FIFA hit with £22m legal bill after US court rejects compensation claim
By PA Sport
Last Updated: 21/11/18 7:46pm
FIFA's attempt to recoup almost £22m in legal and investigative fees from two former South American football bosses has been rejected by a United States district judge.
Ex-Brazilian FA chief Jose Maria Marin and Paraguay's former FIFA vice-president Juan Angel Napout were sentenced to four and nine years, respectively, in August for their part in global football's sprawling corruption scandal.
Treated as a victim of the pair's crimes by the US Department of Justice, FIFA was entitled to ask for 'restitution', or compensation, as were the North and Central American football confederation CONCACAF and its South American cousin CONMEBOL, which Napout led between 2014 and his arrest in 2015.
But in a highly embarrassing and expensive judgement, FIFA was only granted £50,000 in legal costs, 0.4 per cent of what it wanted, leaving world football's governing body on the hook for the rest.
According to US district judge Paula K Chen, FIFA was not entitled to the vast majority of its claim because they related to its own internal investigation into the corruption scandal.
In her 32-page restitution order, Chen wrote that FIFA "proactively approached" the US government to "open a dialogue" after American prosecutors publicly revealed who they would be charging and what they would be charging them with.
FIFA's lawyers admitted at the time that this was "motivated by a desire to demonstrate its cooperation, preserve its victim status, and avoid prosecution in any future indictment".
As Napout pointed out, and Chen noted, "a corporation acting out of self-preservation cannot turn around and have its costs reimbursed through restitution".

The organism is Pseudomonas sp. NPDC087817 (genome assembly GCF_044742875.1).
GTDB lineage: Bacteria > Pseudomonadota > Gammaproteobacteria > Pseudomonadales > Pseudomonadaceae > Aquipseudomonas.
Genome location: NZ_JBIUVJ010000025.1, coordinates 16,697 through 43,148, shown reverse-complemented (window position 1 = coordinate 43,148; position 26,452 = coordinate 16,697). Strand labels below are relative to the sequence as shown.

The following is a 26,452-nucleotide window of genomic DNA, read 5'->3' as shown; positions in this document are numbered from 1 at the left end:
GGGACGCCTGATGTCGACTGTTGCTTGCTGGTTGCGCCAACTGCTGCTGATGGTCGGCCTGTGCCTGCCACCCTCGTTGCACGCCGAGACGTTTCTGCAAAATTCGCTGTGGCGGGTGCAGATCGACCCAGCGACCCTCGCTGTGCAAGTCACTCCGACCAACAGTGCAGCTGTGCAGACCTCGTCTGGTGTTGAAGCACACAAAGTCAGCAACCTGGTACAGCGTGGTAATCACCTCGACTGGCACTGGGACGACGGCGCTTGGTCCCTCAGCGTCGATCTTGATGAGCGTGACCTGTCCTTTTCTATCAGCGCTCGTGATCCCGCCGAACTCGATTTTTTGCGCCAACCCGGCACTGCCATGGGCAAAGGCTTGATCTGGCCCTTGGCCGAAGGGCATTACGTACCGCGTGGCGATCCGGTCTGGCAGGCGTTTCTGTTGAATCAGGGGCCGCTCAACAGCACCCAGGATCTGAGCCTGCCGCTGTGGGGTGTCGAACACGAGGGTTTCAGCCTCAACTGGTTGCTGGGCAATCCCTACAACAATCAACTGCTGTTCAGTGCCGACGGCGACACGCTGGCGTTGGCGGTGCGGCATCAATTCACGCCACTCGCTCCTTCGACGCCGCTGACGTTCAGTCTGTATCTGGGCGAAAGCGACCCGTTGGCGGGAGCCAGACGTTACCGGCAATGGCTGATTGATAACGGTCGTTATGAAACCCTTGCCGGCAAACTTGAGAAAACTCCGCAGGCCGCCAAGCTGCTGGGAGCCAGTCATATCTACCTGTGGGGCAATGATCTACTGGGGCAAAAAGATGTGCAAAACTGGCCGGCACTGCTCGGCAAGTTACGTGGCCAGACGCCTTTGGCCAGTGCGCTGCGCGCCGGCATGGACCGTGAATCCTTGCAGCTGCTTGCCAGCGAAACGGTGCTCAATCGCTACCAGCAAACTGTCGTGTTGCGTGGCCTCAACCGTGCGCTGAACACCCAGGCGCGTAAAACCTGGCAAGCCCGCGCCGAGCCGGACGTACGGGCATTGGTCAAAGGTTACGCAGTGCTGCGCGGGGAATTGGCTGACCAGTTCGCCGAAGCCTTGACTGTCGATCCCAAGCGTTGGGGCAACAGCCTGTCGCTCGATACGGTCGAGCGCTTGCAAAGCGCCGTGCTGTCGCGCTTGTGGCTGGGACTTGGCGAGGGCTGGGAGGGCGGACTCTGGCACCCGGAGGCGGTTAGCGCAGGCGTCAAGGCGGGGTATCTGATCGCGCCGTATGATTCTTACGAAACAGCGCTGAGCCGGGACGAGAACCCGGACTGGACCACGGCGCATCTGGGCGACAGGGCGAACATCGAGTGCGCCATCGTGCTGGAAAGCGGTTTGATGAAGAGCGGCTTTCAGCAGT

There was similar disappointment for CONCACAF, which was initially asking for up to £25m in compensation for lost revenue from Marin and Napout related to their corrupt sale of broadcasting rights.
The confederation significantly revised that figure downwards on the eve of the restitution hearing but to no effect as Chen flatly rejected the request, dismissing the claim as "sheer speculation" and "far from sound".
CONMEBOL's 'lost revenue' figure was £66m but the court rejected that, too, although it had more success in recouping its legal fees and also reclaimed 20 per cent of the pair's pay and expenses.
But there was further bad news for FIFA and its attempts to move on from the scandals of the Sepp Blatter era when the deputy chairman of its ethics committee's adjudicatory chamber, Sundra Rajoo, was arrested over allegations of corruption in Malaysia.
Rajoo was only appointed to the ethics committee role last year and he was arrested on Tuesday after returning from FIFA business in Zurich.
In a statement, FIFA said "with immediate effect, Mr Rajoo will not be involved in any further activities of the adjudicatory chamber" while the Malaysian Anti-Corruption Commission inquiry takes place.